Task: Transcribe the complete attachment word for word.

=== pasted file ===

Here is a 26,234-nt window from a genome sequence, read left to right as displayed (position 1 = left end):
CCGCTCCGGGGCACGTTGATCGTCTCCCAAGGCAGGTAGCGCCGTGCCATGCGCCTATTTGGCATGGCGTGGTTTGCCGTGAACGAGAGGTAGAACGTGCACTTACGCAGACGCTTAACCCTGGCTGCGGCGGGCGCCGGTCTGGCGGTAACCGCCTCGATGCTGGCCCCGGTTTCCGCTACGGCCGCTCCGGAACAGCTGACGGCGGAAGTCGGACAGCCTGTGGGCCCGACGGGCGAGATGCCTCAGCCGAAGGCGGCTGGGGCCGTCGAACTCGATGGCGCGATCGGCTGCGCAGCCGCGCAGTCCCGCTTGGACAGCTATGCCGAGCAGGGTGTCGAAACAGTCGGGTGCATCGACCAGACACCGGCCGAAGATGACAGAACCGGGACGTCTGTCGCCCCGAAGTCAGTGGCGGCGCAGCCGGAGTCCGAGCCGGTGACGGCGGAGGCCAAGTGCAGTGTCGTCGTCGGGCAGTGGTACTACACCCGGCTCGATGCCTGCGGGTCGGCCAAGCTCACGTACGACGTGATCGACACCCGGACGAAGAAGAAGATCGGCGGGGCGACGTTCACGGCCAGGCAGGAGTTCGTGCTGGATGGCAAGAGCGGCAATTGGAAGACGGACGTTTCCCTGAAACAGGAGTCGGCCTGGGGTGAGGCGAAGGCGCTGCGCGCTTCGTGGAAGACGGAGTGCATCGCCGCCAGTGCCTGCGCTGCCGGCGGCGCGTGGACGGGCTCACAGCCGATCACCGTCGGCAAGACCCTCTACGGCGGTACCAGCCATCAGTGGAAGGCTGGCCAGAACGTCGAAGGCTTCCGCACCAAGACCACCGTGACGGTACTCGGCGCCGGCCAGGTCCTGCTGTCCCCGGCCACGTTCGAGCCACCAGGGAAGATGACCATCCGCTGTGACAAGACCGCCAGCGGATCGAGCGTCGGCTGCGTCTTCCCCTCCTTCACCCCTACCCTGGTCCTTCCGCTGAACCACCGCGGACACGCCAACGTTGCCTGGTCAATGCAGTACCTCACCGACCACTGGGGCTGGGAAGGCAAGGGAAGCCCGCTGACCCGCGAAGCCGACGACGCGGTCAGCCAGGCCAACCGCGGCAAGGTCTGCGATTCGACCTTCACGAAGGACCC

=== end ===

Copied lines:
Here is a 26,234-nt window from a genome sequence, read left to right as displayed (position 1 = left end):
CCGCTCCGGGGCACGTTGATCGTCTCCCAAGGCAGGTAGCGCCGTGCCATGCGCCTATTTGGCATGGCGTGGTTTGCCGTGAACGAGAGGTAGAACGTGCACTTACGCAGACGCTTAACCCTGGCTGCGGCGGGCGCCGGTCTGGCGGTAACCGCCTCGATGCTGGCCCCGGTTTCCGCTACGGCCGCTCCGGAACAGCTGACGGCGGAAGTCGGACAGCCTGTGGGCCCGACGGGCGAGATGCCTCAGCCGAAGGCGGCTGGGGCCGTCGAACTCGATGGCGCGATCGGCTGCGCAGCCGCGCAGTCCCGCTTGGACAGCTATGCCGAGCAGGGTGTCGAAACAGTCGGGTGCATCGACCAGACACCGGCCGAAGATGACAGAACCGGGACGTCTGTCGCCCCGAAGTCAGTGGCGGCGCAGCCGGAGTCCGAGCCGGTGACGGCGGAGGCCAAGTGCAGTGTCGTCGTCGGGCAGTGGTACTACACCCGGCTCGATGCCTGCGGGTCGGCCAAGCTCACGTACGACGTGATCGACACCCGGACGAAGAAGAAGATCGGCGGGGCGACGTTCACGGCCAGGCAGGAGTTCGTGCTGGATGGCAAGAGCGGCAATTGGAAGACGGACGTTTCCCTGAAACAGGAGTCGGCCTGGGGTGAGGCGAAGGCGCTGCGCGCTTCGTGGAAGACGGAGTGCATCGCCGCCAGTGCCTGCGCTGCCGGCGGCGCGTGGACGGGCTCACAGCCGATCACCGTCGGCAAGACCCTCTACGGCGGTACCAGCCATCAGTGGAAGGCTGGCCAGAACGTCGAAGGCTTCCGCACCAAGACCACCGTGACGGTACTCGGCGCCGGCCAGGTCCTGCTGTCCCCGGCCACGTTCGAGCCACCAGGGAAGATGACCATCCGCTGTGACAAGACCGCCAGCGGATCGAGCGTCGGCTGCGTCTTCCCCTCCTTCACCCCTACCCTGGTCCTTCCGCTGAACCACCGCGGACACGCCAACGTTGCCTGGTCAATGCAGTACCTCACCGACCACTGGGGCTGGGAAGGCAAGGGAAGCCCGCTGACCCGCGAAGCCGACGACGCGGTCAGCCAGGCCAACCGCGGCAAGGTCTGCGATTCGACCTTCACGAAGGACCC